As July 4th approaches, get ready for stock-in-trade accounts of uplifting naturalization ceremonies conducted in dignified settings and presided over by distinguished persons. That’s a nice thing for those who see citizenship through a traditional lens and who should be getting better value for an $800 naturalization fee (never mind that most naturalization ceremonies occur in DMV-like conditions in local Homeland Security offices).
What’s new this Independence Day is the growing number of US citizens who are looking to shed their citizenship. Until recently there hadn’t been much incentive to lose US citizenship (the burdens being negligible) and some reason to keep it (mostly, a passport and the right of entry into the US). But that has changed as non-resident citizens are hit with burdensome new tax filing requirements under the Foreign Account Tax Compliance Act (FATCA). For a growing number of external Americans, FATCA appears to have shifted the balance away from maintaining the citizenship tie.
There is only one clear-cut path to losing your US citizenship: through express formal renunciation at a US consular facility outside the United States. More are taking that route (Facebook co-founder Eduardo Saverin is a notable example). Renunciation involves multiple interviews, an oath, and a $450 filing fee. Renunciation can also implicate a hefty tax obligation. Individuals have to pay an exit tax on unrecognized capital gains (expatriation is treated as a tax event) and any back taxes owed (external citizens have always been required to file).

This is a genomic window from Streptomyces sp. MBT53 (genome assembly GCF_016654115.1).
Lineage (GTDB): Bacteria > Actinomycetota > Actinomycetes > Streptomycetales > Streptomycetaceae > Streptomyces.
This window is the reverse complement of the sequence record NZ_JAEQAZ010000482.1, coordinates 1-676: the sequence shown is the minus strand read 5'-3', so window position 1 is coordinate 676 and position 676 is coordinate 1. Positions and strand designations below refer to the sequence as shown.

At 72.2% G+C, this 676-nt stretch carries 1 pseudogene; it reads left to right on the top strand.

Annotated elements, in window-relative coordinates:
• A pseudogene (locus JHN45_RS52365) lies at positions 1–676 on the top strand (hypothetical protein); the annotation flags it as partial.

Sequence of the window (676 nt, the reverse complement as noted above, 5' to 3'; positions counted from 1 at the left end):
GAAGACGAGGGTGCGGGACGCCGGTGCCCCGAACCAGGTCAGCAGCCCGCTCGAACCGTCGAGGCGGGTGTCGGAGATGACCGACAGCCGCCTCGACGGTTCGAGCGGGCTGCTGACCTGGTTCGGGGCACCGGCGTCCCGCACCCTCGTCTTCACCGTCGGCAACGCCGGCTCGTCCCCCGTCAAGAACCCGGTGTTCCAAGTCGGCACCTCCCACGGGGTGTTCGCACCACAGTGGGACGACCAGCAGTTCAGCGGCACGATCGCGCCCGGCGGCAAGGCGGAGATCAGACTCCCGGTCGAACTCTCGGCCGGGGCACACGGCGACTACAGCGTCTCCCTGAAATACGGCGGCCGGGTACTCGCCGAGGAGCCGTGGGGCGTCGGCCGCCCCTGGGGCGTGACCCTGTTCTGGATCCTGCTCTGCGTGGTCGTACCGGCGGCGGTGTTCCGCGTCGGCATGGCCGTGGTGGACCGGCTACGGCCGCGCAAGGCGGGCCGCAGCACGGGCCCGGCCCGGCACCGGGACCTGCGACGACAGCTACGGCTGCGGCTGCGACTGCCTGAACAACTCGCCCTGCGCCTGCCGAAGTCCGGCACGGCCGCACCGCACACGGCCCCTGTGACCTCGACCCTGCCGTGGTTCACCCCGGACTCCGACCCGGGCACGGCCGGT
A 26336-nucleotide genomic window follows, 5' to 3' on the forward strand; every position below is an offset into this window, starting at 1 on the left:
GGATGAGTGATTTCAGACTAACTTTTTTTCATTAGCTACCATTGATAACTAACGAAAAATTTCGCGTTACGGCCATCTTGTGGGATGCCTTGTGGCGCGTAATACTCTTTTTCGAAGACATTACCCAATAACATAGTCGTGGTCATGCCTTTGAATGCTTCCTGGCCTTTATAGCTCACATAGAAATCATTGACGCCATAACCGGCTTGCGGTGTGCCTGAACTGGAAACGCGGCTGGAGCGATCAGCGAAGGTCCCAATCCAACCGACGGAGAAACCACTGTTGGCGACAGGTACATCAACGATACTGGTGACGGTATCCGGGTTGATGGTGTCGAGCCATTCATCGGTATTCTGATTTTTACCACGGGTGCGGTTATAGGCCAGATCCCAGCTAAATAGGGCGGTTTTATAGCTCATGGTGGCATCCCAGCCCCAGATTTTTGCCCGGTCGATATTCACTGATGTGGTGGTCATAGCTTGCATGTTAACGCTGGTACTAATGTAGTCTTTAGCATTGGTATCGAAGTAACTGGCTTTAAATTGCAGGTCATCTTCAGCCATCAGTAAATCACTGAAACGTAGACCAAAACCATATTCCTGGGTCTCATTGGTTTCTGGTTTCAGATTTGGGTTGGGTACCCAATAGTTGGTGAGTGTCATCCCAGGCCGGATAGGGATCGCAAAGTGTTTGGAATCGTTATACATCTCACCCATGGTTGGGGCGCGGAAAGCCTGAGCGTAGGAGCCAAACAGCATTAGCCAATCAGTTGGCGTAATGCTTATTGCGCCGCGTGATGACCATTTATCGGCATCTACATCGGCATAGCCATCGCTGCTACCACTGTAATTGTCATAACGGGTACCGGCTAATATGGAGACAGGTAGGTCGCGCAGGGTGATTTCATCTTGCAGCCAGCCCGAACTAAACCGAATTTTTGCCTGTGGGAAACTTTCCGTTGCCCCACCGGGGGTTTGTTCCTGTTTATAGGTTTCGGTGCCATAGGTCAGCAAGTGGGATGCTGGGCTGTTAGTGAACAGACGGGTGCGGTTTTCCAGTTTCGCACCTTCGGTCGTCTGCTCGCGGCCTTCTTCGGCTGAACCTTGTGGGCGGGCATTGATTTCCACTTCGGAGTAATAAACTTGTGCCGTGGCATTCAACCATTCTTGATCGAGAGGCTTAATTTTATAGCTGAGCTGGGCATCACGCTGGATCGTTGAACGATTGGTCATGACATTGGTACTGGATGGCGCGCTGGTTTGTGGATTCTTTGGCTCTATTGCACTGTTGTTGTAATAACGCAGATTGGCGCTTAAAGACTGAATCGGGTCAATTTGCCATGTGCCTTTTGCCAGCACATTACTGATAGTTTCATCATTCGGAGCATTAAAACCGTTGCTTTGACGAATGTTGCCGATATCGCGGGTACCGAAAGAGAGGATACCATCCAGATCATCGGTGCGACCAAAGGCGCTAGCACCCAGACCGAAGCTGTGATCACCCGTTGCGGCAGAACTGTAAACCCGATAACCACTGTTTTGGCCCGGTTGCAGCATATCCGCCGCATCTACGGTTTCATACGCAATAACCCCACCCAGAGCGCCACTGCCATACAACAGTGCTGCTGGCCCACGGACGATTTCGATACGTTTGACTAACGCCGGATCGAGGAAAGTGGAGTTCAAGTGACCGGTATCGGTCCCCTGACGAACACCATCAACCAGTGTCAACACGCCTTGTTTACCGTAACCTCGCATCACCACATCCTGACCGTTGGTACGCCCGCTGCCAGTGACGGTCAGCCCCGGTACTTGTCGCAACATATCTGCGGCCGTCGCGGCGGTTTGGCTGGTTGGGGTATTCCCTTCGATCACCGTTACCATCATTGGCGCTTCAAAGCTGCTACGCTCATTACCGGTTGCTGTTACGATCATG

A more novel escape route (rediscovered, really) is through “relinquishment”. Under section 349 of the Nationality Act, naturalization in a foreign state will result in loss of US citizenship if accompanied by an intent to relinquish. In the past, it was the Government that asserted the existence of such intent. The Supreme Court constrained the practice in a series of mid-20th century decisions, and since 1990 at least, the State Department as a matter of administrative practice has assumed that an individual never intends to relinquish citizenship except where expressly renounced.
But now that there are reasons to lose citizenship, some will argue that, yes, in fact they did intend to relinquish citizenship when they naturalized elsewhere. The DC Circuit overturned the State Department’s refusal to accept such an argument (on somewhat anomalous grounds in a case involving naturalization under Israel’s Law of Return) in its decision last year in Fox v. Clinton.
For the moment, relinquishment triggers the same exit tax as renunciation – the IRS computes tax due as of the delivery of the notice of relinquishment, not the date of the expatriating act. I wonder if there isn’t a case against that, in support of backdating. In any event, relinquishment reduces bureaucratic hassle, eliminates the oath requirement (no good feeling there!), and saves the $450 fee, so I imagine its popularity will increase.
In the meantime, my correspondent on expatriate matters, the very well informed and thoughtful Victoria Ferauge (resident in Versailles), tells me that many nonresident US citizens are getting tax compliant precisely in order to cut the citizenship cord without the IRS getting in the way.
That’s too bad. The US is the only OECD country to tax non-resident citizens. Most are getting caught in a dragnet aimed at much bigger fish and the different problem of asset offshoring. Just as other countries are looking to cement ties with non-resident citizens, the US seems to be scaring its away. The better fix for all of this would be to roll back FATCA as it applies to ordinary Americans overseas, eliminating the need to become un-American. In the meantime, we will almost surely see more fellow citizens heading to the exits.